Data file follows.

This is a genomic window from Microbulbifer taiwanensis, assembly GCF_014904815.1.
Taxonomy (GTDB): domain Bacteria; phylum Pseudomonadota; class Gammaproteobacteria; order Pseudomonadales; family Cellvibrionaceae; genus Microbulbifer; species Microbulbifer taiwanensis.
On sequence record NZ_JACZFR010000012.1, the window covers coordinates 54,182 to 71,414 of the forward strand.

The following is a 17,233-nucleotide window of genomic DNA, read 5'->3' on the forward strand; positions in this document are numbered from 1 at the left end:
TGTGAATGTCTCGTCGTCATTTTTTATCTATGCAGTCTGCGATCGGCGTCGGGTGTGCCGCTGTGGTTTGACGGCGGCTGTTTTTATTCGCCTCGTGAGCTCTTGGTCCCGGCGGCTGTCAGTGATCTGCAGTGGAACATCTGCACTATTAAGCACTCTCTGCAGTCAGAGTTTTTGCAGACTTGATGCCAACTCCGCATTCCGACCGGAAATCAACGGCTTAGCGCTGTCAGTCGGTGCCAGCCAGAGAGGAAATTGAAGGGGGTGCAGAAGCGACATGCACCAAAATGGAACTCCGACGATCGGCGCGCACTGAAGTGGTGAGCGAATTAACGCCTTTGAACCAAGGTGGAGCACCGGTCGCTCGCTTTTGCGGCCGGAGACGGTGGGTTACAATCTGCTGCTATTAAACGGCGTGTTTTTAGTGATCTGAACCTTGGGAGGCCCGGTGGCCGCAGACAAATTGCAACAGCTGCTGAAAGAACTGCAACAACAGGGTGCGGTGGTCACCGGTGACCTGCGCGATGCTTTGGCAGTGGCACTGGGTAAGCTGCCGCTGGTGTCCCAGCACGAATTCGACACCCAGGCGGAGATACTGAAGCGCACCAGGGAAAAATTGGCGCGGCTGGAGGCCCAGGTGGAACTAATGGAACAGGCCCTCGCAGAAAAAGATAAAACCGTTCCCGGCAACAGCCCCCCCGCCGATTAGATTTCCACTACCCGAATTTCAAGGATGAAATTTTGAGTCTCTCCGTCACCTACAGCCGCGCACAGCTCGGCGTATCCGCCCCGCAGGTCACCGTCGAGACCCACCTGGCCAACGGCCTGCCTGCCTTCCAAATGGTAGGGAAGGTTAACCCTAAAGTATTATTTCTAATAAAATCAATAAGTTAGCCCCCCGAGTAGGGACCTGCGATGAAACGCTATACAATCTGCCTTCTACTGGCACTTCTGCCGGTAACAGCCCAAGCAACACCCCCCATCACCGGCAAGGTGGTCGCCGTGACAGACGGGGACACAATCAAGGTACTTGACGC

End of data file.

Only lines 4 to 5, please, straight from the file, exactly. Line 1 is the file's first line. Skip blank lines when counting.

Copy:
The following is a 17,233-nucleotide window of genomic DNA, read 5'->3' on the forward strand; positions in this document are numbered from 1 at the left end:
TGTGAATGTCTCGTCGTCATTTTTTATCTATGCAGTCTGCGATCGGCGTCGGGTGTGCCGCTGTGGTTTGACGGCGGCTGTTTTTATTCGCCTCGTGAGCTCTTGGTCCCGGCGGCTGTCAGTGATCTGCAGTGGAACATCTGCACTATTAAGCACTCTCTGCAGTCAGAGTTTTTGCAGACTTGATGCCAACTCCGCATTCCGACCGGAAATCAACGGCTTAGCGCTGTCAGTCGGTGCCAGCCAGAGAGGAAATTGAAGGGGGTGCAGAAGCGACATGCACCAAAATGGAACTCCGACGATCGGCGCGCACTGAAGTGGTGAGCGAATTAACGCCTTTGAACCAAGGTGGAGCACCGGTCGCTCGCTTTTGCGGCCGGAGACGGTGGGTTACAATCTGCTGCTATTAAACGGCGTGTTTTTAGTGATCTGAACCTTGGGAGGCCCGGTGGCCGCAGACAAATTGCAACAGCTGCTGAAAGAACTGCAACAACAGGGTGCGGTGGTCACCGGTGACCTGCGCGATGCTTTGGCAGTGGCACTGGGTAAGCTGCCGCTGGTGTCCCAGCACGAATTCGACACCCAGGCGGAGATACTGAAGCGCACCAGGGAAAAATTGGCGCGGCTGGAGGCCCAGGTGGAACTAATGGAACAGGCCCTCGCAGAAAAAGATAAAACCGTTCCCGGCAACAGCCCCCCCGCCGATTAGATTTCCACTACCCGAATTTCAAGGATGAAATTTTGAGTCTCTCCGTCACCTACAGCCGCGCACAGCTCGGCGTATCCGCCCCGCAGGTCACCGTCGAGACCCACCTGGCCAACGGCCTGCCTGCCTTCCAAATGGTAGGGAAGGTTAACCCTAAAGTATTATTTCTAATAAAATCAATAAGTTAGCCCCCCGAGTAGGGACCTGCGATGAAACGCTATACAATCTGCCTTCTACTGGCACTTCTGCCGGTAACAGCCCAAGCAACACCCCCCATCACCGGCAAGGTGGTCGCCGTGACAGACGGGGACACAATCAAGGTACTTGACGC